An ageing population coupled with better treatment has led to the medical device sector being one of the fastest growing in the healthcare industry; sales are expected to reach $312 billion in 2011.This thriving sector, which includes cardiovascular, orthopaedics, dental, wound care, diagnostics and minimally invasive surgical devices and techniques, has had – and will continue – to face many challenges.
Take, for example, the recall by DePuy in 2010 of its ASR XL hip implants due to debris being generated from the metal-on-metal components grinding against each other. Issues associated with this can include component loosening, malalignment, infection, pain, fracture, dislocation and metal sensitivity. In addition to this, it is well-known that small metallic particles can enter a patient’s bloodstream and other organs, potentially causing health problems. Since the first metallic hip replacement surgery was performed in the 1940s, one would expect technology to be well advanced. It is, however, far from mature and incidents associated with medical devices show no sign of declining.
The question is, why, after 70 years of development, can we still not guarantee the satisfactory performance of medical devices? The answer lies with materials – almost all incidents can be related back to materials or to their design.
Let’s first examine the issue of biocompatibility. The human body rejects metallic and synthetic polymeric materials (organic-based materials) because living tissues are not composed of such materials. Simply put, the body treats them as ‘foreign’ and forms scar tissue around them – hence the material is not compatible with the body. In general, metals and synthetic polymers are not biocompatible. One problem associated with a metal-on-metal hip implant, for example, is the non-biocompatibility of metal debris, which can result in blackened regions of weakened bone and areas of metal-contaminated tissue.
Metals and polymers have been used in medical devices for some time, and while they have certainly made a worthy contribution to their development, there have been, as discussed, a number of problems. So what is the alternative? The answer may lie with ceramics and bioglasses, which seem to offer distinct advantages over metals and polymers in terms of biocompatibility.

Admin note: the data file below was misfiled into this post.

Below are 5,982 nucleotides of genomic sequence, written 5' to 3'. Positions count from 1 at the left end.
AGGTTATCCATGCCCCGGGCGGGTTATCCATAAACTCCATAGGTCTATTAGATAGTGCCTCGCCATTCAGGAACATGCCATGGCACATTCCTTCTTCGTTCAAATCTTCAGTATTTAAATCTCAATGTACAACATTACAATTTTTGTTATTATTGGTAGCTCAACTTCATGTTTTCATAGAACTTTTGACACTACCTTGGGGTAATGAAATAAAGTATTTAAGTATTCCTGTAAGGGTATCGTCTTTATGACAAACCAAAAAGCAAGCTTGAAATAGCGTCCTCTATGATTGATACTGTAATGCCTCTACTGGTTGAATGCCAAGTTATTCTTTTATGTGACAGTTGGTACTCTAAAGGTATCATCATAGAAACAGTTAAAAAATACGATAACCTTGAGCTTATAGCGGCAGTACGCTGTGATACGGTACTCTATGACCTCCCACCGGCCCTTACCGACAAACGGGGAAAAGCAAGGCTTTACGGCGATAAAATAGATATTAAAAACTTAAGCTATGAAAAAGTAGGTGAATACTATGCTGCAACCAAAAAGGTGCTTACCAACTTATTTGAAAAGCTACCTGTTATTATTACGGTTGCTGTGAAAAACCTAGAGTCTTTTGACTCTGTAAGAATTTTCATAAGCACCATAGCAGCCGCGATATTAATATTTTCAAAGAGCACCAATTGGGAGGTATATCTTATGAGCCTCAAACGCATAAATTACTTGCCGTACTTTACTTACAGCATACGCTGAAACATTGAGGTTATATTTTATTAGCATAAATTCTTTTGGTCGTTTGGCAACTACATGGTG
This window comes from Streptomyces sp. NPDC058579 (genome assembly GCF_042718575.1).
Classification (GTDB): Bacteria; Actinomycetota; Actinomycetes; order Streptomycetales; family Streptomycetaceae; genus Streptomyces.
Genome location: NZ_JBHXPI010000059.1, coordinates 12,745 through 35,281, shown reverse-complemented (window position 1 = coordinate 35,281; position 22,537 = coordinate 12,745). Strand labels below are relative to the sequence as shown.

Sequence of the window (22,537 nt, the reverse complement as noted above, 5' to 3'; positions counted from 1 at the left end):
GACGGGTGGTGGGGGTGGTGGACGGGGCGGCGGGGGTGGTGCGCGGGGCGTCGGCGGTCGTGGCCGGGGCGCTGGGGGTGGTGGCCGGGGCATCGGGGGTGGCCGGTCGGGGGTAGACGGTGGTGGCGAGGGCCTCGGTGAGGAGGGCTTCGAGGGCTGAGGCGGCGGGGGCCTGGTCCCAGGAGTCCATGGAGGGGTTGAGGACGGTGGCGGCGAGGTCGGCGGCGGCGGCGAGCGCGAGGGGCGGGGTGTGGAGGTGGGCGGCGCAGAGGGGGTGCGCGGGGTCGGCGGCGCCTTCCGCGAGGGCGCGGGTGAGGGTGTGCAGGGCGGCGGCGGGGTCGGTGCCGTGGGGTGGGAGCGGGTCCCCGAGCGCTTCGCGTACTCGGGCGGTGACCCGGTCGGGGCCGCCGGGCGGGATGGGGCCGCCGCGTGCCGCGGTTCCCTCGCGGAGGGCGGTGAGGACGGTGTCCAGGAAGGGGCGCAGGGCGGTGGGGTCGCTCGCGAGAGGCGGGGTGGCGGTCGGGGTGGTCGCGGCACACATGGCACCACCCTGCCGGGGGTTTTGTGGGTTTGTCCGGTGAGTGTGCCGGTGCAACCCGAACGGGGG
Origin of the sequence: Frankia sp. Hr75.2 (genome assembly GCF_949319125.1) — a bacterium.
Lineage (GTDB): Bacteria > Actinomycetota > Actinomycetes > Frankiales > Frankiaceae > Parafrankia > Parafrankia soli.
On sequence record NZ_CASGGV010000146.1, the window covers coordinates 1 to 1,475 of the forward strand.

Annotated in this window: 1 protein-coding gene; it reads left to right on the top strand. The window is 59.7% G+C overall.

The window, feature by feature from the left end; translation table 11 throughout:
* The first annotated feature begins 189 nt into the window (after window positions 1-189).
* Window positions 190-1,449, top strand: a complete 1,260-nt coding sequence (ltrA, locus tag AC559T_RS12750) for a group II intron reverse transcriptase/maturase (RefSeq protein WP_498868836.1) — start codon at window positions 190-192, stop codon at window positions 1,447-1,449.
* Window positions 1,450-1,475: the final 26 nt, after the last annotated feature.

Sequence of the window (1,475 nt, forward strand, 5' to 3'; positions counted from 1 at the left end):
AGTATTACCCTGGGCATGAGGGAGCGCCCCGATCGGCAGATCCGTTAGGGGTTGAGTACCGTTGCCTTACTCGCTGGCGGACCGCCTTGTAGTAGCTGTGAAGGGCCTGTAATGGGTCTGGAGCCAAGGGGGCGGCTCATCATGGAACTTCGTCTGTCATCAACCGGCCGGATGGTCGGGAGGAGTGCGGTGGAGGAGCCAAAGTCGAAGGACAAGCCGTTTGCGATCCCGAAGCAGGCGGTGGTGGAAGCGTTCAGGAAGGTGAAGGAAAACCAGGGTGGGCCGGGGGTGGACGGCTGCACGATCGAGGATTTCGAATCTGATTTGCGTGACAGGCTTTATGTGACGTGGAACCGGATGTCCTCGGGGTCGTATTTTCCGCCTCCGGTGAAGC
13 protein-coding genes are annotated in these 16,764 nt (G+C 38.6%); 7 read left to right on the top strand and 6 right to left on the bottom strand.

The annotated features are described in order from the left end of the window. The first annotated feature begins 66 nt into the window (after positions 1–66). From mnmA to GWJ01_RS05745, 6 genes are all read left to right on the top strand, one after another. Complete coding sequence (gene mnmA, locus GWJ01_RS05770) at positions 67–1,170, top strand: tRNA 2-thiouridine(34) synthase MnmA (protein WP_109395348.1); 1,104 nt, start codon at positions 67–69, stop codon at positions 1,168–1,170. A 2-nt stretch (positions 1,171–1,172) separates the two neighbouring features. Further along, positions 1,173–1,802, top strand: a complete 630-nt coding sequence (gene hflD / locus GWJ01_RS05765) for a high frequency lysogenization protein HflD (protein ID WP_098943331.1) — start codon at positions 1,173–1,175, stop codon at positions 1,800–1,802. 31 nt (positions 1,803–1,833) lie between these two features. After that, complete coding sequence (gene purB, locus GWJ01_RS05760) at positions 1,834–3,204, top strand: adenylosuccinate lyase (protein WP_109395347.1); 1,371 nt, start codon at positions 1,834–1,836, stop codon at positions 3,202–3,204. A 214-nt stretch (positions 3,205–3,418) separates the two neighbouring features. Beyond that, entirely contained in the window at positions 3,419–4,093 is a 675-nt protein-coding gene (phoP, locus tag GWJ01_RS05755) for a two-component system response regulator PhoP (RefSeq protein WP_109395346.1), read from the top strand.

Bioceramic and bioglass
The first generation of Bioglass was developed by Larry Hench in 1969 and the first ceramic artificial joints were produced in the 1970s. Bioceramics and bioglasses are basically inorganic ceramic with either a crystalline, partly crystalline or amorphous structure.
In terms of biocompatibility, implants that were made from them were very successful in the first clinical studies that were carried out, and to date there are virtually no reports of bioglasses or bioceramics presenting biocompatibility issues. One possible reason for this is because ceramic was the first material man changed the chemical, physical and mechanical properties of, and this, coupled with the fact it has been used for perhaps in excess of 5,000 years, has made it acceptable to, and hence biocompatible with, the human body.
Even with such a good record of biocompatibility, it took until 1985 – 16 years – for Bioglass to be approved by regulatory bodies for use in an implant device. Furthermore, it took until 2003 for the first FDA-approved ceramic-on-ceramic hip implant to appear on the market. Both metal and polymer implants took much less time (no more than a few years) to be approved by regulatory bodies.
This is perhaps down to the preconceived concept that both ceramic and glass are brittle and fragile, and therefore cannot be used in the manufacture of medical devices – and, in particular, load-bearing devices. But this idea is now outdated; new materials technology can make ceramics and glass not only stronger but tougher too. Indeed, mechanical properties can be designed and tailor-made with a range of properties to suit different medical device needs – they can be made as soft as rubber tissue or as strong as hard bone.